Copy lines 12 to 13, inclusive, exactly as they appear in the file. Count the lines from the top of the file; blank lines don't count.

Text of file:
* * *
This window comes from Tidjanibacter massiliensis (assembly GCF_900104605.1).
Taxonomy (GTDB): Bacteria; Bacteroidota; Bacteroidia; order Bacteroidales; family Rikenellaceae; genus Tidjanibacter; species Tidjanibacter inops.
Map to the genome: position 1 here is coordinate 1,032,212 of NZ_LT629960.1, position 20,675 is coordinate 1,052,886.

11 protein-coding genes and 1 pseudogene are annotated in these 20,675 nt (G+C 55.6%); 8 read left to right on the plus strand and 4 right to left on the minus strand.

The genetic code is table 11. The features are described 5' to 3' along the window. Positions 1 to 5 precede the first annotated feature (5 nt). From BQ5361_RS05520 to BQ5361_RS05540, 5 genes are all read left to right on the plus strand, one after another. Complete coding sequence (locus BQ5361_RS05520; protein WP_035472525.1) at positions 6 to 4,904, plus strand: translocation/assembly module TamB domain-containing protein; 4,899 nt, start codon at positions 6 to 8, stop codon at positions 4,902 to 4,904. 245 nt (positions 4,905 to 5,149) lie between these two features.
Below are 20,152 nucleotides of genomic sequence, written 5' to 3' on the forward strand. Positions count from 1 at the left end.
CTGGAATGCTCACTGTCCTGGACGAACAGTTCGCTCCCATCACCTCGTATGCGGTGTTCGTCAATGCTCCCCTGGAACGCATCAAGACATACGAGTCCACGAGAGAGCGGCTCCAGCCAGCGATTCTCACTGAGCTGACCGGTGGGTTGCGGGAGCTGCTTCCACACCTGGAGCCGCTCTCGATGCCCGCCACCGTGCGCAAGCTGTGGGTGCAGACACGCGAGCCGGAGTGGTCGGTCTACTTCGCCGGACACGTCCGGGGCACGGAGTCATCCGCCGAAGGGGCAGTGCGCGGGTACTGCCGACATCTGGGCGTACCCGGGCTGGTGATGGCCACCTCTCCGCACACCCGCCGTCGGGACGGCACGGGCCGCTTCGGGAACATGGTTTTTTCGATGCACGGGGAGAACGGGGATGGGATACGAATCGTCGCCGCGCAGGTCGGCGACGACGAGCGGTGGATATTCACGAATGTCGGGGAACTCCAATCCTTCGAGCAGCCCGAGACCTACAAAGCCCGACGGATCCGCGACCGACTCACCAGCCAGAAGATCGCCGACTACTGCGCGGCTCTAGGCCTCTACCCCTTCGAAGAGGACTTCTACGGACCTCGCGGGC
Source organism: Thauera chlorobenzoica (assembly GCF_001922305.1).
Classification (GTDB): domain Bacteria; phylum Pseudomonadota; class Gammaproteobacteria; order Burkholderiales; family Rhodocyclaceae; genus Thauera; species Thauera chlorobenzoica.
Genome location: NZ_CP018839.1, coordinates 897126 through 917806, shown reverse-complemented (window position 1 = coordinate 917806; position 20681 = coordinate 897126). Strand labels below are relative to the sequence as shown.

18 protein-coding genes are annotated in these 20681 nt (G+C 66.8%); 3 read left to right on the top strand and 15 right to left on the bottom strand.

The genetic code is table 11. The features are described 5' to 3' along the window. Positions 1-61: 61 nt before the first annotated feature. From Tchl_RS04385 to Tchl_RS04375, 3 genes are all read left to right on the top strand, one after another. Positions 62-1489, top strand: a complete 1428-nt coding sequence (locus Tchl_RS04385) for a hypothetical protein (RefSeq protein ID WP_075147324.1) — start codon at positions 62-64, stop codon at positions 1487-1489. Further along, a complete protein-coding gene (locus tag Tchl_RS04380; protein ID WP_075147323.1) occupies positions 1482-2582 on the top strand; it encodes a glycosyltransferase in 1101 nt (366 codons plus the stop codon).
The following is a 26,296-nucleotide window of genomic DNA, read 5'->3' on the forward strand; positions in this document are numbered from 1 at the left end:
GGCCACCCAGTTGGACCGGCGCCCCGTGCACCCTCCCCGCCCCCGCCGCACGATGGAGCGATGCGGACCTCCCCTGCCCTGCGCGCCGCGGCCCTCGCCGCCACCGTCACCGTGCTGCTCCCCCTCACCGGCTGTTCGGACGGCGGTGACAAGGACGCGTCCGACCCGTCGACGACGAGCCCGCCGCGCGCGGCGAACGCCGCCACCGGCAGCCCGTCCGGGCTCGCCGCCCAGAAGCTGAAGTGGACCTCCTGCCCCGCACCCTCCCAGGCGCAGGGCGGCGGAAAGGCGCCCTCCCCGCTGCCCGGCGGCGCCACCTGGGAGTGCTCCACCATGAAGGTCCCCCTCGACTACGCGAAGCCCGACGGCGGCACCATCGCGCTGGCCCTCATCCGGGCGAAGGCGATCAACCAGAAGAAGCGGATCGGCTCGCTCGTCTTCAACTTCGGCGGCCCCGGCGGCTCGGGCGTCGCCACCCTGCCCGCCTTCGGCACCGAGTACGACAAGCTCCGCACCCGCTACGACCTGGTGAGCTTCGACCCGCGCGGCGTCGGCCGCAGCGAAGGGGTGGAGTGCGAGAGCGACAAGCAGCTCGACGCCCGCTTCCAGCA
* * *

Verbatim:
The genetic code is table 11. The features are described 5' to 3' along the window. Positions 1-61: 61 nt before the first annotated feature. From Tchl_RS04385 to Tchl_RS04375, 3 genes are all read left to right on the top strand, one after another. Positions 62-1489, top strand: a complete 1428-nt coding sequence (locus Tchl_RS04385) for a hypothetical protein (RefSeq protein ID WP_075147324.1) — start codon at positions 62-64, stop codon at positions 1487-1489. Further along, a complete protein-coding gene (locus tag Tchl_RS04380; protein ID WP_075147323.1) occupies positions 1482-2582 on the top strand; it encodes a glycosyltransferase in 1101 nt (366 codons plus the stop codon).
The following is a 26,296-nucleotide window of genomic DNA, read 5'->3' on the forward strand; positions in this document are numbered from 1 at the left end: